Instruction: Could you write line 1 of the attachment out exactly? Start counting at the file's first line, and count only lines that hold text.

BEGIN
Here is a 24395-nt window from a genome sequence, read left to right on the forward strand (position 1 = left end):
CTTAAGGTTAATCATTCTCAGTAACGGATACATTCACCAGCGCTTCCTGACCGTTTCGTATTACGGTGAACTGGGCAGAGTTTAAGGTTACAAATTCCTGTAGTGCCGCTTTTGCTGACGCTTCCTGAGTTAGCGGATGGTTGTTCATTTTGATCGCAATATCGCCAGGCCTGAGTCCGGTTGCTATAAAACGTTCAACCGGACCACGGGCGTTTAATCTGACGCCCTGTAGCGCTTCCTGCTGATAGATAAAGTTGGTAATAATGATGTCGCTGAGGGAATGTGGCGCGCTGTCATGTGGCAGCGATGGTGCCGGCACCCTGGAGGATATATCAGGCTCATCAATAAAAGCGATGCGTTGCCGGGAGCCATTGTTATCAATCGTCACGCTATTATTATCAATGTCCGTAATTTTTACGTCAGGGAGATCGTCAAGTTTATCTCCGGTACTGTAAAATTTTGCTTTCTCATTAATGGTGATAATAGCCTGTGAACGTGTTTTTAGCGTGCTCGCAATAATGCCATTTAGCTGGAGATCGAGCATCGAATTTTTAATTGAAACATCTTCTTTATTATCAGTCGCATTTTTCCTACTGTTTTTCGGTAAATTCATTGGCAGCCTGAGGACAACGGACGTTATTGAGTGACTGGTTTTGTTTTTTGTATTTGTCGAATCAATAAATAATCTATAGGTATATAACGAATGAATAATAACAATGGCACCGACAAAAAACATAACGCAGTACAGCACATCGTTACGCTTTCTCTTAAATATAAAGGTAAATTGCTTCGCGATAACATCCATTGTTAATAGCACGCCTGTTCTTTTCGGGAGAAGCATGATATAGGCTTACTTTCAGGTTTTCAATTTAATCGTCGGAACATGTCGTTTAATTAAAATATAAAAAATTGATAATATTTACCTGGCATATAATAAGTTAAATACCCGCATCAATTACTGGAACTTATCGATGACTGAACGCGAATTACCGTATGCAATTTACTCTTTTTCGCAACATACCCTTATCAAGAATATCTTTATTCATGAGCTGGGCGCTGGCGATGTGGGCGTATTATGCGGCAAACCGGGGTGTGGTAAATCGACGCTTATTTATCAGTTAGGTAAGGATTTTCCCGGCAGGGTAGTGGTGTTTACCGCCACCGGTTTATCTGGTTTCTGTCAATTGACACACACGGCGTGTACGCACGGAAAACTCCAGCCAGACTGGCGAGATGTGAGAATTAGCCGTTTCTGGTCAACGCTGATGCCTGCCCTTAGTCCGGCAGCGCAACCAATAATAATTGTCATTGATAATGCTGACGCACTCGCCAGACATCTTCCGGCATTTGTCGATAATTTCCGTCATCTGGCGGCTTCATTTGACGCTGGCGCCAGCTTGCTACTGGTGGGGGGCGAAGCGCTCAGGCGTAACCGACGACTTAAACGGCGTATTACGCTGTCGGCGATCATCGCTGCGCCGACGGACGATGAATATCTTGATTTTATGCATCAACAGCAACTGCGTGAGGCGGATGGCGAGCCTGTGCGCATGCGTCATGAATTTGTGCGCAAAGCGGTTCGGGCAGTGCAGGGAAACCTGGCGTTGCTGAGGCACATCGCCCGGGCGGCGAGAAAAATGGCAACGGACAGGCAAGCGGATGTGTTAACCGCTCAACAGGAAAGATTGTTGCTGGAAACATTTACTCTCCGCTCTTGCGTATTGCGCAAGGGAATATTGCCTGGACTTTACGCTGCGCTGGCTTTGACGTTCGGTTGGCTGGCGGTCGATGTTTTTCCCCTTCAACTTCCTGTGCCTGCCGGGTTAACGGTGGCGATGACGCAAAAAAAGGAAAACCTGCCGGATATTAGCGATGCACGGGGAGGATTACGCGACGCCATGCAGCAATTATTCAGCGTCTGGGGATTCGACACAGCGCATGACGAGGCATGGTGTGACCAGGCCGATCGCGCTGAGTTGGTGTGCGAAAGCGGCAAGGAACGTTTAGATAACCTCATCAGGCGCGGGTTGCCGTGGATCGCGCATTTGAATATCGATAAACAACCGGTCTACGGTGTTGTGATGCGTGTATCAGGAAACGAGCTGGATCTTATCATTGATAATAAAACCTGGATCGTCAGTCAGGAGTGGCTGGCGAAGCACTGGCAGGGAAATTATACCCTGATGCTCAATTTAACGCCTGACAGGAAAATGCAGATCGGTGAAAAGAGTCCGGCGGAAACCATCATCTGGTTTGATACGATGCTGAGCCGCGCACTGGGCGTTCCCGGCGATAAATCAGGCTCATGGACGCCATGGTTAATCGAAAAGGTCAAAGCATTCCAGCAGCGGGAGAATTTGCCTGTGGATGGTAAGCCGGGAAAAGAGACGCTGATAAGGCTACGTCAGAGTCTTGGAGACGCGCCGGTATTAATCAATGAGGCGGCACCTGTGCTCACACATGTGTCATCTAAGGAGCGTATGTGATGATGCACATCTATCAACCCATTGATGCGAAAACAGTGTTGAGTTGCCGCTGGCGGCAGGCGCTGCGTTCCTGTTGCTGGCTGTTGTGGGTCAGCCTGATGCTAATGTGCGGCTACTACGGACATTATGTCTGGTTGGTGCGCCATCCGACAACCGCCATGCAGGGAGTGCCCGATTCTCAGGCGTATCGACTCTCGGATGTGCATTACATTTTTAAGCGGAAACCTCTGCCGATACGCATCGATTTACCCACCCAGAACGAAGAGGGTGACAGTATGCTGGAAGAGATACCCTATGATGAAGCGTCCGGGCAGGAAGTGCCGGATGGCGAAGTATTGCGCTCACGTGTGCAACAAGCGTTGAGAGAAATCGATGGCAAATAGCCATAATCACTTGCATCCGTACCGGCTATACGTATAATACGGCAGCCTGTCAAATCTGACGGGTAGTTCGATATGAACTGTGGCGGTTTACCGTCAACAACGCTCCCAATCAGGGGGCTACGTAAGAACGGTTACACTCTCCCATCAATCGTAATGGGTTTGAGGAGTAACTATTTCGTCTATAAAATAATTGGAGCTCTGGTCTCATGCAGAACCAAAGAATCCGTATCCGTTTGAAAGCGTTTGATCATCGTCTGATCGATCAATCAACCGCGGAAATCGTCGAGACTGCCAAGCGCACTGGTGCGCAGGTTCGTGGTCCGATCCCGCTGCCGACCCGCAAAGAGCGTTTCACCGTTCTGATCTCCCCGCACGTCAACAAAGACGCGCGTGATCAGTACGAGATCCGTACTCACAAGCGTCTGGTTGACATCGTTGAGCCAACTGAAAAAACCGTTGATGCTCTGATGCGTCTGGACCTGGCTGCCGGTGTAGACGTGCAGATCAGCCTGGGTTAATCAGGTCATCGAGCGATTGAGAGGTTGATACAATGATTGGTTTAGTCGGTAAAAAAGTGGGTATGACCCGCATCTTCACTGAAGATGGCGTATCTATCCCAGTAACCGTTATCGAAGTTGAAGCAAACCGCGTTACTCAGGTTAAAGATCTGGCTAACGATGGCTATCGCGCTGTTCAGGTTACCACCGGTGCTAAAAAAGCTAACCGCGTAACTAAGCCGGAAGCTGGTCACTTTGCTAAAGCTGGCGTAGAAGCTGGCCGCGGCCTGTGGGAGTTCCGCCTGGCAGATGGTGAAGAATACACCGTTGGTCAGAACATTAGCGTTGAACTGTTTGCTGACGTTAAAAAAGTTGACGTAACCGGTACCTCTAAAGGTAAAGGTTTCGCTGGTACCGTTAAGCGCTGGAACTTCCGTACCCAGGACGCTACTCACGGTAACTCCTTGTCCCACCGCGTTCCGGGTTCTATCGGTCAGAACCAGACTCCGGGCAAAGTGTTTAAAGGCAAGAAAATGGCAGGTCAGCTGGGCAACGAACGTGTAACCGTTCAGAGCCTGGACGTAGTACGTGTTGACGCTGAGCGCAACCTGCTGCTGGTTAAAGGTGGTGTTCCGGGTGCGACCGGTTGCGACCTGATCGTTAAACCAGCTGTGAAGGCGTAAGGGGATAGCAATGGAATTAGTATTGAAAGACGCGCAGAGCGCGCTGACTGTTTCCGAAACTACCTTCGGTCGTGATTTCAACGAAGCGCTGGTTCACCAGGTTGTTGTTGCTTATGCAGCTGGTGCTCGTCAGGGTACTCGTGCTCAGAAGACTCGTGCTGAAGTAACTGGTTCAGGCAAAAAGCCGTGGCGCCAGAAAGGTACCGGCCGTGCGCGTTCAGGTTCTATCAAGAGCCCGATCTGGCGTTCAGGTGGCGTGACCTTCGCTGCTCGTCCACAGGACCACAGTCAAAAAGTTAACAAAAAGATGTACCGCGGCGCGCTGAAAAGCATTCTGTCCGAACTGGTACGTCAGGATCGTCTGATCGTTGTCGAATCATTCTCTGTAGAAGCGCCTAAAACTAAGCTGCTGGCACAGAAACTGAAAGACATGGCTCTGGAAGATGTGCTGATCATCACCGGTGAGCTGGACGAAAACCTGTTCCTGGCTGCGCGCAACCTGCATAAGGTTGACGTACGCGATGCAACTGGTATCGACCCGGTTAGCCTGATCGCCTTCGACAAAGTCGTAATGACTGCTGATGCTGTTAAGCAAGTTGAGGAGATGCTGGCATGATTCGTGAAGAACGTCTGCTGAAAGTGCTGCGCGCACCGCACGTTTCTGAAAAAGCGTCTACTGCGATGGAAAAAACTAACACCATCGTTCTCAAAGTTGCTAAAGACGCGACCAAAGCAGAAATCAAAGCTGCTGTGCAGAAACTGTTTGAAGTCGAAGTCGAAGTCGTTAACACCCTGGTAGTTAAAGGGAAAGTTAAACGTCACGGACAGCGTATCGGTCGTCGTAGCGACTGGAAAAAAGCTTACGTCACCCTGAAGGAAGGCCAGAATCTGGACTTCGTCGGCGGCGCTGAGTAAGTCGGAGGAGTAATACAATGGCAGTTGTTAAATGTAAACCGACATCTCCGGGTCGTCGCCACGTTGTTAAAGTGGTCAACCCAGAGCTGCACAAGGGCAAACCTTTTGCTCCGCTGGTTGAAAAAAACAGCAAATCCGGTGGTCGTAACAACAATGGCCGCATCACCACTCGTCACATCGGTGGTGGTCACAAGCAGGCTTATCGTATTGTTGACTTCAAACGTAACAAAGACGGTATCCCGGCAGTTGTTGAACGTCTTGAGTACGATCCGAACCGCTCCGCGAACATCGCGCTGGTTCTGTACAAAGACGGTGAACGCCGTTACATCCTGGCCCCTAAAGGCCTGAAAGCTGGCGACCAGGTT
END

Here is a 24395-nt window from a genome sequence, read left to right on the forward strand (position 1 = left end):